My Epson Perfection scanner stopped working, tried the lid to base lead without success and, some time later visited Epson's web site to find service centre and saw a note about Mac OS Mavericks, and new software download! Now it works again. However my current MacBook Pro is not as good for me as the previous model for two reasons. You can not change batteries and software is no longer available on dvd! When I was constantly travelling to remote places on assignment these two factors would have been killers! Now I see the latest MacBook Pro's have no dvd/cd drawer, yes you can buy one and plug it in but from my personal perspective, some aspects are moving backwards. On a visit to a Mac Store I raised these issues. The very helpful guy said telephone support will solve any software issues while travelling! "From a telephone box in Sierra Leone" I asked? He replied "good point." He also said the battery could be replaced if necessary but yes, it would invalidate the warranty.The change in chips to Intel a few years back only caused me loss of a few very old games! As a piece of kit, its been almost flawless, an internal lead needed replacing earlier this year after 4 years very hard use, but the Mac Store identified and replaced the same day. As a piece of kit its fine, its reliable, works well as I am sure many others do, I really don't care much who made what, as long as it does what it says on the tin I'm happy.
It's all a bit of a conundrum... in the next year or two I envisage I'll want a new machine which I estimate will be in the region of £2-3k just for the machine. While it's sounding promising though that a Mac would make these older devices work, the cost differential is difficult to justify especially for a desktop machine where the Mac would cost around double for a similar-ish spec for my needs and that extra cost would buy all new replacement peripherals again (none of them are astronomically expensive or specialised but as I said, I hate waste and it seems a shame to chuck them out when there's the potential for them to be used somehow).
If I go for a laptop the cost differential isn't so great (the Lenovo I want is around the same cost of the equivalent Macbook Pro) but I've always said I never want to go down the Mac route unless I absolutely have to (and after finally using Windows 8 at work this is looking more likely, it's utterly horrid).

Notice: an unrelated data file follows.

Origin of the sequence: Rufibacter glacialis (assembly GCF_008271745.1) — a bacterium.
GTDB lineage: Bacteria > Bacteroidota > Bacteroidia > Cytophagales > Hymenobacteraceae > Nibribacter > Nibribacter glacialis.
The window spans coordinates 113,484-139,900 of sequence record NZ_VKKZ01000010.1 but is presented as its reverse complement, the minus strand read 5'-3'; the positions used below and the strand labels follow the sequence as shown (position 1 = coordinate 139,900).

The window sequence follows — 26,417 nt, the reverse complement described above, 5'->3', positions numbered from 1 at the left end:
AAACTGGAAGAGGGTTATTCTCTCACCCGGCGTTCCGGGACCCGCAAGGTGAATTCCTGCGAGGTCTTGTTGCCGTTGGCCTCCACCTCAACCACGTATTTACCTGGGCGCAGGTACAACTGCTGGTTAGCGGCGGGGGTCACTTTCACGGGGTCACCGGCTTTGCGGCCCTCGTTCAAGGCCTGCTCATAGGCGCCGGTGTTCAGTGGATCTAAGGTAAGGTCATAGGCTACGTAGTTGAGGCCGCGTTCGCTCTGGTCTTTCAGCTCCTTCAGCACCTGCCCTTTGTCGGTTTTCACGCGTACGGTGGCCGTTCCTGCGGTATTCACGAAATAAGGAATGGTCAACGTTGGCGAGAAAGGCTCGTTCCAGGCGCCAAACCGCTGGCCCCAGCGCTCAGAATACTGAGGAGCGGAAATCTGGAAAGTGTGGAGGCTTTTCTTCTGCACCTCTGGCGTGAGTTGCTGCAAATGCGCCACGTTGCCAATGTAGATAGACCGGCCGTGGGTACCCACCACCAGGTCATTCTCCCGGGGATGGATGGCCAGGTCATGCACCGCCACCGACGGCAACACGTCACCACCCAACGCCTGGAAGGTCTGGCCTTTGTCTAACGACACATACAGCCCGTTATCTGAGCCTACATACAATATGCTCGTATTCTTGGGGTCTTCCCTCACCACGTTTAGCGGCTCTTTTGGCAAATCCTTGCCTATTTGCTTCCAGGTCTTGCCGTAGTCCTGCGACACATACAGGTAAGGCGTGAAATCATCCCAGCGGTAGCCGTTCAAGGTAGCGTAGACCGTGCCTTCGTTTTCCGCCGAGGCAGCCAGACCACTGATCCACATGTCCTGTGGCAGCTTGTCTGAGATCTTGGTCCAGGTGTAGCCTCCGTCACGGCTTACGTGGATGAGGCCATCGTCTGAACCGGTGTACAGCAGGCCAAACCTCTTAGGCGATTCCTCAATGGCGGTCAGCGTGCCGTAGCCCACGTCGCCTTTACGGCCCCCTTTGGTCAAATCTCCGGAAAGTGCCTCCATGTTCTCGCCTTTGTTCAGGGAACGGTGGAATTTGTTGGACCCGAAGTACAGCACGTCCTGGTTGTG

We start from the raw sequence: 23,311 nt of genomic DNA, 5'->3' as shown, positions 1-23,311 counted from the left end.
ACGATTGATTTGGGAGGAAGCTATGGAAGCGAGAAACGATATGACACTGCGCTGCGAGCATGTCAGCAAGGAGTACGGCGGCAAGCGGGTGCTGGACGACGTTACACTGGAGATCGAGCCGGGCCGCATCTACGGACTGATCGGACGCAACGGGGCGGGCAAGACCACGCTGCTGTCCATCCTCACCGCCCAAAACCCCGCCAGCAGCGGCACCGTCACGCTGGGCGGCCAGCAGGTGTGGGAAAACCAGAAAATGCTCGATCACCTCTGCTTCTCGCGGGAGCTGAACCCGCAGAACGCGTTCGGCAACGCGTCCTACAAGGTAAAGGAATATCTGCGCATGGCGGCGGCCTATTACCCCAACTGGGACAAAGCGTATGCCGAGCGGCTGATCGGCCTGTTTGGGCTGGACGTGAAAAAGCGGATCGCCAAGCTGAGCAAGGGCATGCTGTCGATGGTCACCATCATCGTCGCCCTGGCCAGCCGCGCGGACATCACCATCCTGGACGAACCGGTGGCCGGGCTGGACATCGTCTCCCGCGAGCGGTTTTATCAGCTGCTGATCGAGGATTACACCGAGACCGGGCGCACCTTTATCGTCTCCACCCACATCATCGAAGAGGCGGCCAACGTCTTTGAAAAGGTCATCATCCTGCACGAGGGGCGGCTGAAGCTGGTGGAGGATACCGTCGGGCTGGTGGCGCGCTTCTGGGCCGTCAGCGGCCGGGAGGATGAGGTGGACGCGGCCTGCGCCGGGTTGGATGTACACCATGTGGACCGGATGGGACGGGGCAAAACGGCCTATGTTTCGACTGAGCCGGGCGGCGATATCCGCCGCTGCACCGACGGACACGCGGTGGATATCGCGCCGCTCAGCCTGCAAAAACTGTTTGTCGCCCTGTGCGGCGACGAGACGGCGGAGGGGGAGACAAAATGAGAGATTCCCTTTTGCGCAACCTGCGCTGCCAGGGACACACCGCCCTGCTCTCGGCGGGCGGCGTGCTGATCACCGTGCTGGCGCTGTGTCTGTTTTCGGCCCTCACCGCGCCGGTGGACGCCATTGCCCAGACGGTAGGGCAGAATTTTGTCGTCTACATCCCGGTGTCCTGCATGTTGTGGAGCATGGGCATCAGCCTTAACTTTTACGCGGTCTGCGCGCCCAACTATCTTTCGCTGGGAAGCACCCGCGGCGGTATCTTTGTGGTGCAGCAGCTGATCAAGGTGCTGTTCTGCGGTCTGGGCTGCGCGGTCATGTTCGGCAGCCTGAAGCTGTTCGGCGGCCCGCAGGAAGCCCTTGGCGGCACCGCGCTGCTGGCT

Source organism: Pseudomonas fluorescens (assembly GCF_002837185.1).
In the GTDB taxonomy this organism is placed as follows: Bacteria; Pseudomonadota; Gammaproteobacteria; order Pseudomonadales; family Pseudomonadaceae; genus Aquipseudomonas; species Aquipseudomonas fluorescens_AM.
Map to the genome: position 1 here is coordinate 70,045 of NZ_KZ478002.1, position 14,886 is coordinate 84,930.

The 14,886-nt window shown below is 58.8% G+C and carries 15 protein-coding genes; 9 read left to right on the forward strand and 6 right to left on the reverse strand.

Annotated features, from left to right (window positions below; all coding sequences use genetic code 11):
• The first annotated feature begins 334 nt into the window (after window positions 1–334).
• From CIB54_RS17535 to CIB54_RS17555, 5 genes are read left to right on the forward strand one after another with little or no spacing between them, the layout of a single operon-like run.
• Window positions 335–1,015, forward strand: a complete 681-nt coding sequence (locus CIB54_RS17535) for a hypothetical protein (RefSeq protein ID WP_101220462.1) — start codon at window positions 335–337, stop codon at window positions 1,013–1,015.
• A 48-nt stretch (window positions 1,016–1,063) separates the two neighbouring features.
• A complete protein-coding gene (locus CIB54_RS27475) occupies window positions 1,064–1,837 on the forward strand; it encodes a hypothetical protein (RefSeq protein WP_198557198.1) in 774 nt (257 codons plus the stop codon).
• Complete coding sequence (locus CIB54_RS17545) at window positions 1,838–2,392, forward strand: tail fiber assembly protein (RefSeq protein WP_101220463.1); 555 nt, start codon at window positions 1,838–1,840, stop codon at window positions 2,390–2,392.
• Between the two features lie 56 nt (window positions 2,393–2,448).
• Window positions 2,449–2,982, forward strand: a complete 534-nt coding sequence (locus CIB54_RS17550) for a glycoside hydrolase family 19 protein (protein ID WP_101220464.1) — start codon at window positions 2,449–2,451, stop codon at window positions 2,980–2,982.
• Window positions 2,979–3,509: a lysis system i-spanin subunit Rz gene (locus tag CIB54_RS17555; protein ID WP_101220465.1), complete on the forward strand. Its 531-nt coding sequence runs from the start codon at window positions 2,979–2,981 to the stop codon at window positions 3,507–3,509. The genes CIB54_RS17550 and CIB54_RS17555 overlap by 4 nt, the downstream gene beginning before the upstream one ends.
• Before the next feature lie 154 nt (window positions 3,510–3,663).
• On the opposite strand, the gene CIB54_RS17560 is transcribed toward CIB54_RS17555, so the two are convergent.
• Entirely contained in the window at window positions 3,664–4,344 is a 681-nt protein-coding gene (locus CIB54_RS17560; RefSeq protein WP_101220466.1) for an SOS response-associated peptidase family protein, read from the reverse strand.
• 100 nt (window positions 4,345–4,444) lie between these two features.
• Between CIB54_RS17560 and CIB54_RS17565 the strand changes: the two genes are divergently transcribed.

It's certainly not a simple comparison, because it's usually apples vs pears.
In fact just yesterday I bought a cheap pc box to run a Linux OS with almost invariably free programs on it, and for that need that solution was far cheaper than any available Mac.
On the other hand, at the high end, I've seen the new Mac Pro described as you paying for a couple of graphics cards and the rest of the hardware is thrown in free. In other words, it's a fabulous bargain compared to building a PC of the same spec.
In the mid market, a Mac often looks comparatively pricy, until you factor in all the other stuff you have to pay for on top with PCs, which includes OS upgrades and pre-installed programs, which makes it much more finely balanced. Not to mention the savings of being virus-free.
But in the end for me it's always been about usability. I hate having to remember code, and I love the fact that I rarely have to figure out how to make anything work. And the time saving alone is worth a fortune to me.
I bought my first Mac back in the early 90s, long before the hate wars began, and have always reckoned it's a matter of horses for courses. But I'd suggest considering the whole lifetime cost for your own usage pattern at least, rather than just the ticket price.
The problem with the Mac Pro (desktop), although it does have some wonderful hardware built-in with the video cards, I don't need them as I'm not generally going to be editing the likes of 4K video with multiple effects etc. but would be forced to buy them anyway (it's only going to be a Photoshop machine so even modest speed is enough but I need lots of memory).
At least with a PC I can more easily tune my spending on how I want the machine to perform (eg. lots more memory & storage vs raw speed).
There's also other hardware & software I'd have to consider. At least with a PC my copies of Photoshop, Vegas & other office software, along with all the plugins I've bought would still work, as well as other current hardware that's still OK with Win 8. Going the Mac route would be effectively starting from scratch again and ultimately would be too expensive but I'm keeping my options open (and I'm an amateur who only shoots for a hobby so usage speed/costs don't really factor and I've also got no outward image to preserve which seems to be very important to a lot of photographic pros who insist Macs are the ONLY machine you should ever use).
Outward image is of no interest to me but the reason I went down the Mac route was simply that they work - rarely (if ever) suffer from viruses, rarely (if ever) crash, OS upgrades are easy to install, peripherals are generally the same as you would buy for a Windows pc so no additional cost there.
I'm not a Mac addict but quite simply - they work.